In 1974, musician and composer, Jo Collins, and Mary Ward, a teacher and director started a theatre company in a chicken shed. As time went by church halls replaced the eponymous shed and more members joined. In the early 1980s the company included a boy with cerebral palsy for the first time. John Bull joined the company and, through his pioneering work on integration, Chickenshed became the first truly inclusive theatre company, open to everyone.
In 1988 Lady Rayne became Chickenshed’s President and introduced their work to The Princess of Wales who consequently became their Royal Patron.
In December 1994, the company moved into a beautiful flexible space and in 1995 Chickenshed made their first national tour.
Chickenshed’s core value is that diversity and inclusiveness should be a way of life. Every piece of theatre created at Chickenshed shouts out the same thing: anyone can thrive in an environment where everyone is welcome.
Today Chickenshed runs Children’s and Youth Theatre workshops for 600 people, education courses for over 100 students, community outreach projects and a satellite of ‘Sheds’ across the country. It has created and produced more than 1,000 performances from full scale productions to intimate studio pieces, original works, adaptations of classic plays and dance. Chickenshed uses an inclusive creative process to create theatre, not only as art but as a catalyst for change. The company brings young people from all social and economic backgrounds, races and abilities together to study creatively alongside each other.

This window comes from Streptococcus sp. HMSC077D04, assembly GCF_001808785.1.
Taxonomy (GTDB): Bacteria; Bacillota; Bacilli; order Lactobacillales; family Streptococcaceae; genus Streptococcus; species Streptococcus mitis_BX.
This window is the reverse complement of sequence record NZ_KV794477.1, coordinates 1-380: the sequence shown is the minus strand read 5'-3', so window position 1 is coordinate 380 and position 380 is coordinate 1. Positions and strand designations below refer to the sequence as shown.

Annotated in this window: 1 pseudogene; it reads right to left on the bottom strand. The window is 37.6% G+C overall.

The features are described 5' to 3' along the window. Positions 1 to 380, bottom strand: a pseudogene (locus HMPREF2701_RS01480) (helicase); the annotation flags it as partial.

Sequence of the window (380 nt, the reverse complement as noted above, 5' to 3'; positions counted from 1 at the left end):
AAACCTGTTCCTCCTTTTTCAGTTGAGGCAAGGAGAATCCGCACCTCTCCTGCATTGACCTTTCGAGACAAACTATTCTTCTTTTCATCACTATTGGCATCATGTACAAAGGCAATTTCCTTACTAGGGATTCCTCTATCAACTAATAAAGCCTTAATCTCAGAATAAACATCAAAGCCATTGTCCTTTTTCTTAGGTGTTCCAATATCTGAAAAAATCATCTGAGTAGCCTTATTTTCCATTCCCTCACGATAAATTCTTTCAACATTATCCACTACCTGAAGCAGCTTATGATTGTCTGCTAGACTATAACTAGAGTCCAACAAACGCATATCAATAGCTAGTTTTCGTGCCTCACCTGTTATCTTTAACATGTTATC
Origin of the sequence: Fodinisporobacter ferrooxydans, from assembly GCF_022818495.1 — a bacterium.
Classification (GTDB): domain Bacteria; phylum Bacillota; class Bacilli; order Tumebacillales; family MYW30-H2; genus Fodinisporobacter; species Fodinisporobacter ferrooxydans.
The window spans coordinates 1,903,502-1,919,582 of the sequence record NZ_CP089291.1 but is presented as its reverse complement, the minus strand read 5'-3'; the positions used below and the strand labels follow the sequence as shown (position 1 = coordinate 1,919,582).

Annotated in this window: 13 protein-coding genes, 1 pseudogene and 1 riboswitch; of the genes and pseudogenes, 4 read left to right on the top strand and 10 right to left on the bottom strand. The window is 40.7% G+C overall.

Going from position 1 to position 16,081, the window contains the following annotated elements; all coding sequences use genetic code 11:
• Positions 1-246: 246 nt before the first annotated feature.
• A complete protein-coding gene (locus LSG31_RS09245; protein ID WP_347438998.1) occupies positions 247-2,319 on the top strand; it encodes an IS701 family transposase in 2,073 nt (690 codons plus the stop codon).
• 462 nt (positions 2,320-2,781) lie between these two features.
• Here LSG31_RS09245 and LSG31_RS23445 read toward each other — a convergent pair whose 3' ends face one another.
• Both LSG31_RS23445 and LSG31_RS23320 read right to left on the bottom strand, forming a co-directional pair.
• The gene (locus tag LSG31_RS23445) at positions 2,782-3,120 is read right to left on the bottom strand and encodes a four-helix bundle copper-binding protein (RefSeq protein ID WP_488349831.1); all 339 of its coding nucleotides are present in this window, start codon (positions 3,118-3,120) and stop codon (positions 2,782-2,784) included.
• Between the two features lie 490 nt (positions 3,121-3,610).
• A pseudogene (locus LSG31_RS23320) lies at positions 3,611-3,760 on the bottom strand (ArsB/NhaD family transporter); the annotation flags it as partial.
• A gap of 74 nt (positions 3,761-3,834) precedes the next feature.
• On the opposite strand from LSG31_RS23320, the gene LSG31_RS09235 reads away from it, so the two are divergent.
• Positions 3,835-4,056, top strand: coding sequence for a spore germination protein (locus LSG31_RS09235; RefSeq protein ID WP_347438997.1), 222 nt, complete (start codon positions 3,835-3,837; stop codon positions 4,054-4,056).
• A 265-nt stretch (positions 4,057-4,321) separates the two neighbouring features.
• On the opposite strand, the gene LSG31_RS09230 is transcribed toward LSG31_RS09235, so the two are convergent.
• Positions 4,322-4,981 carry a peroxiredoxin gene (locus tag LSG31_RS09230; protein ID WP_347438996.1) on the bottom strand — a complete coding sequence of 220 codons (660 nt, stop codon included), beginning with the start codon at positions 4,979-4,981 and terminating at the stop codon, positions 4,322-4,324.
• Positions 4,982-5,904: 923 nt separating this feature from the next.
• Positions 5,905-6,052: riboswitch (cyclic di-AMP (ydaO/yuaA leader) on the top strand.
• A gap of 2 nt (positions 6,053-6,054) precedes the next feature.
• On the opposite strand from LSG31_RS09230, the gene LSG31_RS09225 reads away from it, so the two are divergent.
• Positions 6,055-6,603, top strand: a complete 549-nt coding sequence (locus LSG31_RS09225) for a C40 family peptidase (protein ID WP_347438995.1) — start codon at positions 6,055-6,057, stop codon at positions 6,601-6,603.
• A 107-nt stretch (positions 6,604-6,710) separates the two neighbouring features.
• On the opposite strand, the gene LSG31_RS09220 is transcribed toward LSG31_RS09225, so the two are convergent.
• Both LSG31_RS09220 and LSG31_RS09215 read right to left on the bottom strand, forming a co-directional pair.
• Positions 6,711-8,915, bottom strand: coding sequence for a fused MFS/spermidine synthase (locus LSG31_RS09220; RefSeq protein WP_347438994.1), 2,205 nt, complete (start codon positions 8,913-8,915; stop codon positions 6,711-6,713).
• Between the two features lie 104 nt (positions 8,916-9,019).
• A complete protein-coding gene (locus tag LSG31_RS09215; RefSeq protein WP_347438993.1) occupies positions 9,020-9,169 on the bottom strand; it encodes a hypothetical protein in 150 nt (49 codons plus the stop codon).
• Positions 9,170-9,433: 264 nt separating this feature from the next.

In January 2011, the Trustees of The Andrew Lloyd Webber Foundation agreed a one off donation to fund students in need of additional support on the Chickenshed BTEC National Diploma in Performance. The Trustees are extremely impressed with Chickenshed and consider that this funding for students fits well within their charitable objectives.